April 1, 2006 to April 16, 2006
During this period we were out of the country cruising the southern Caribbean aboard Holland America's MS Ryndam.
April 17, 2006
After 14 days of cruising the southern Caribbean, we woke up Easter Sunday morning knowing that within a few minutes our ship, Holland America's "MS Ryndam", would be nudging the pier at the Port of Tampa, Florida, and our cruise would be over. Margo was the first out of bed and reported that we were still under weigh, but that she could see the lights of downtown Tampa in the distance. I love to watch the docking procedures, so I jumped out of bed and headed out onto the verandah to see for myself.
What a beautiful morning it was. I walked out onto our verandah and noted that it was still dark out but would be light soon. The ship was moving at what I judged to be about 7-8 knots and I could see the green channel markers sliding by our port side. The lights of downtown Tampa seemed close enough to touch as we approached the cruise ship pier where we would disembark. It was a warm wonderful morning and perfect weather for us to end a cruise.
A few minutes later, lines went over and the ship was secured to the pier. Thus ended our fantastic voyage to eight Caribbean ports. Now it's back to cooking our own meals, washing our own dishes and making our own bed. Nothing spoils you like life aboard a cruise ship but all good things come to an end at some point.
Since leaving the ship we've been going non-stop getting the motor home out of storage and trying to get back into a normal RV lifestyle. We're currently back at the Kissimmee, Florida KOA (a really nice park) and have been attending to chores like unpacking and grocery shopping. Tomorrow the Mini gets set up for towing.
April 18, 2006
Margo and I are very particular about our vehicles and the decision to tow the Mini behind the motor home was not taken lightly. We wanted the installation to be clean as well as functional. Before we left on our cruise, I made an appointment with a company called "Towing World" located 60 miles east of Orlando in the small town of Wildwood. So this morning I got up early to be there for my 9:00 am appointment with the owner of the company, a man named John.
I arrived at Towing World promptly at 9:00 am and was met by John who was all ready to get started working on the car. It only took me a few minutes to realize that I had come to the right place. John was ready to answer my many questions, and he patiently explained the installation of the Blue Ox base plate and wiring for the towing lights. He really likes Minis and wants to see everything done right.
After our lengthy conversation he got to work on the car, while I occupied myself reading and getting some lunch. By early afternoon the car was ready to go and the work was flawless. Unless you're a Mini owner or fan of the cars you'd probably never notice that it was set up to tow. The flat-black tow bar attaching points and lighting plug protrude out of the lower grill and blend nicely with the rest of the car. We'd rather that the car still look completely stock, but this is a nice compromise and one that we can live with.
If you live in the Central Florida area or are just passing through and need anything involving towing, we highly recommend that you call John at Towing World. He can be reached at: 352-748-2388 or 1-888-GO-HITCH. They also have a website: www.towingworldclermont.com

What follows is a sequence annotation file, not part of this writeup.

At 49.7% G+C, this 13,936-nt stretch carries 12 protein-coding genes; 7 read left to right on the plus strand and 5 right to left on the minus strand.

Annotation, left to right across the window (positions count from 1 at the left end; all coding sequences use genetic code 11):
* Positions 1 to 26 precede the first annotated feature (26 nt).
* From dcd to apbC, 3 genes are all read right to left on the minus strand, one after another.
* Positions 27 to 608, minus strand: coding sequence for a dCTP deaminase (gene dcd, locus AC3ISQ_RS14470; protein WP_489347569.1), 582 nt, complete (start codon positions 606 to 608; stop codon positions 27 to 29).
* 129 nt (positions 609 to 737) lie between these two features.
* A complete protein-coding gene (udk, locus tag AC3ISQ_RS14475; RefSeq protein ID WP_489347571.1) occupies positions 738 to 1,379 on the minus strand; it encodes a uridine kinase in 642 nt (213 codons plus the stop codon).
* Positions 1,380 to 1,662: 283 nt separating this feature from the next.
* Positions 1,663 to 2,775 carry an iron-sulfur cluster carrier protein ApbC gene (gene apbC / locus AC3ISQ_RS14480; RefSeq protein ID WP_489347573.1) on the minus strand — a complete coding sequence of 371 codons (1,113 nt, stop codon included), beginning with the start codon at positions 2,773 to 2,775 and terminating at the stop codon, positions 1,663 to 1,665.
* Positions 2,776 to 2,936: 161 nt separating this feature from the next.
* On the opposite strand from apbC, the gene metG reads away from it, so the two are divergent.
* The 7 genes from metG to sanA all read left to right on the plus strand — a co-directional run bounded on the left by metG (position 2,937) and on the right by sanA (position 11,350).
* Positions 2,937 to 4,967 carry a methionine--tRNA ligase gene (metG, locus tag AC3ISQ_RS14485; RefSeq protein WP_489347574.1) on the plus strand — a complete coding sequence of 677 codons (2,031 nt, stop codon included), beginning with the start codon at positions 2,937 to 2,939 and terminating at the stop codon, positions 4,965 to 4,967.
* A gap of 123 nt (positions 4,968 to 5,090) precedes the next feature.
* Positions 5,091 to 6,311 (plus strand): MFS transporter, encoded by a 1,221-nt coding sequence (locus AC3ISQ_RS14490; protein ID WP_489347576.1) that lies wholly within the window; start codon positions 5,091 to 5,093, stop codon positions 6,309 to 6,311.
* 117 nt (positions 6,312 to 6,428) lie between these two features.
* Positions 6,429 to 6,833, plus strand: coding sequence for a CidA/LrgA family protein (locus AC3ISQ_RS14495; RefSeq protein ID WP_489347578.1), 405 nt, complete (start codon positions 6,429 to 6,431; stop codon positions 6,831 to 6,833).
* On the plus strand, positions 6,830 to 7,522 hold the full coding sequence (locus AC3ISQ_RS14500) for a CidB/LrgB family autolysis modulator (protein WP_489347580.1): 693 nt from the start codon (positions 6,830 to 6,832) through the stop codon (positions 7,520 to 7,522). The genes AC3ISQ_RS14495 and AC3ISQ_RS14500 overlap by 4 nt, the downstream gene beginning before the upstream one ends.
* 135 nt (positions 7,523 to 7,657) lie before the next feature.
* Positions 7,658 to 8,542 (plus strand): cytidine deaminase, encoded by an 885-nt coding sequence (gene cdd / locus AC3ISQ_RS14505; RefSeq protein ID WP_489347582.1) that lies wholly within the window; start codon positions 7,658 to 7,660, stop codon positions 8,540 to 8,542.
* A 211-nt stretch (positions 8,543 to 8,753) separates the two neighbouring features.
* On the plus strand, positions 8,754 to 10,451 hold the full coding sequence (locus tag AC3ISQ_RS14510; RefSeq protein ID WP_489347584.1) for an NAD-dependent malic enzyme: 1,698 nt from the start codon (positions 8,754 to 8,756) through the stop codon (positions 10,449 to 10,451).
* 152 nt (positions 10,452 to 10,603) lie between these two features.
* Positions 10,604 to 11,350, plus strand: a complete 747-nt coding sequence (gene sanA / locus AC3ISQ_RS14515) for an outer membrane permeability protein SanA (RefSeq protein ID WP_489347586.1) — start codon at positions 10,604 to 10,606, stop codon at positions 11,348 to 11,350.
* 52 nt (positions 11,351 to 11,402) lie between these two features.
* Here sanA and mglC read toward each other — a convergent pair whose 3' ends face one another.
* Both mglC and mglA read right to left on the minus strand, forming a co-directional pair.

We posted a few photos from our cruise in our photo gallery and I have to say that my favorite is the one of Margo with the Captain of our ship. That photo is the result of a chance meeting with Captain Consen on the pier at St. George's, Grenada. I saw him approaching and quickly asked if he would mind posing for a picture with Margo. He made a minor fuss about it, saying "now I'll have to take pictures with everyone on the ship!" but it was all in good fun. The man is loaded with personality and it's obvious that he loves his work. His shipboard announcements had everyone in stitches and we just loved the guy.
April 19, 2006
Our goal is to depart the Orlando area this coming weekend. We've set Sunday as our departure date, but we still have things to do before we leave. Chances are we won't be back to the central Florida area for a while and we don't want to forget anything. Sort of like leaving home to go on vacation and wondering if you turned the stove off. I think we're getting there though. Today I needed to hook the car up to the motor home for the first time and make sure that there were no surprises. Towing a car is new to us and we don't want problems.
So with our new tow bar in hand, I set out to hook things up and was surprised at how easy it turned out to be. Even the lights worked properly the first time. After the car was attached to the coach I was tempted to make a run down the street to see how well it towed, but that would have meant bringing in the slides and picking up the utilities so we'll wait until Sunday. The good thing is that we have to go right by Towing World as we depart the area so if there are any problems, we can address them then. So far, we're really impressed with the quality of the Blue Ox products and don't anticipate any problems.
Margo's goal for the day was to update other areas of this website. She had been wanting to get to it since before the cruise but it takes time and we've been very busy. Today was the day though and we're very pleased with the results of her handiwork.
April 20, 2006